Rhegion (modern Küçükçekmece) was a western suburb of Constantinople in Thrace on Küçükçekmece Lake. Justinian built a bridge across the Myrmex, which connected Küçükçekmece Lake to the Marmara Sea. Its port and Church of Sts. Stratonikos and Kallinikos were damaged in the earthquake of 557. Because of its proximity to Constantinople, Rhegion was often involved in the political strife of the capital: thus the Green faction welcomed Phokas in Rhegion and invited him to Hebdomon. In 1329 people gathered in Rhegion to meet Andronikos II. It was frequently attacked, being burned by Khan Krum in 813 and pillaged by Kalojan pillaged in 1206. In 1261 Alexios Strategopoulos camped at Rhegion before capturing Constantinople. One of the gates of the Theodosian Wall was called Rhegion.

Plan by Mansel.jpg

Plan by Mansel

From De Aedificiis by Procopius 

“There chances to be a kind of lake very close to this place called Rhegium, into which pour streams that flow from the adjacent uplands. This lake extends as far as the sea so that in the very narrow tongue of land between them they have a common shore. Both sea and lake wash against this shore as their waters roll against its opposite sides, and they bellow against each other as they constantly rush straight on towards one another, sharing a common beach. But when they come very close, they check their flow and turn upon themselves, just as if they had fixed their limits there. However, there is a place where the waters mingle, having a sort of strait between them, and it is uncertain to which of them belongs the water of the strait. Neither does the current of the sea always flow into the lake nor does the lake continuously empty into the sea; but when heavy rains have fallen, and when the south wind has been blowing, the water of the channel seems to flow out from the lake, but if the wind comes from the north, the sea seems to be flooding into the lake. At this point, moreover, the sea is shallow for a considerable distance, with the exception of a very small space where the depth is great. Indeed this is so narrow that it is called Myrmex. The strait which joins the sea and the lake, as I have said, was crossed in ancient times by a wooden bridge, with great danger for those passing that way, because they were often destroyed together with the bridge-timbers if they happened to collapse. But now the Emperor Justinian has carried the bridge on a huge arch built of picked stones, and thus he has made the crossing there free from danger.”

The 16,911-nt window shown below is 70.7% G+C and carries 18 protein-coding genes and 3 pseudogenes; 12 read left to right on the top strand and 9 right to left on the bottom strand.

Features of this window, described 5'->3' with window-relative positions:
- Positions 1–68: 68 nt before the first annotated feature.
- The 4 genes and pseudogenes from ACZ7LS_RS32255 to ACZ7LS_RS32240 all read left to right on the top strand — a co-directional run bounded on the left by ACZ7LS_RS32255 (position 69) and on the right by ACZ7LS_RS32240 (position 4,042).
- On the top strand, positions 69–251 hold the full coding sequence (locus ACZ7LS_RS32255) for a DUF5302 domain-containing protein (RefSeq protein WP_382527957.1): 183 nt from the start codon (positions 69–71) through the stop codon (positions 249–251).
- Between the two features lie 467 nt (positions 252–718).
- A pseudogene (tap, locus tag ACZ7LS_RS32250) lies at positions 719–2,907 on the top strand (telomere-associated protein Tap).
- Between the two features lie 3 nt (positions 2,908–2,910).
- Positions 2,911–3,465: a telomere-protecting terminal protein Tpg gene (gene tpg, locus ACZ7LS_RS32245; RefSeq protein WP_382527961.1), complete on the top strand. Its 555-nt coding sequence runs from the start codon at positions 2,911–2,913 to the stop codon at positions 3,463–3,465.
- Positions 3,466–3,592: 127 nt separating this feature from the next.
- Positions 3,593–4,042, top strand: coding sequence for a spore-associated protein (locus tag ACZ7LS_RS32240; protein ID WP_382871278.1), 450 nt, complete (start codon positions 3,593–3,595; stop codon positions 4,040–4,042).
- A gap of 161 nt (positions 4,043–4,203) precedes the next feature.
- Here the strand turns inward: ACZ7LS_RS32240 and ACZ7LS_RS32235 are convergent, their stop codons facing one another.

Mimar Sinan Bridge in Kucukcekmece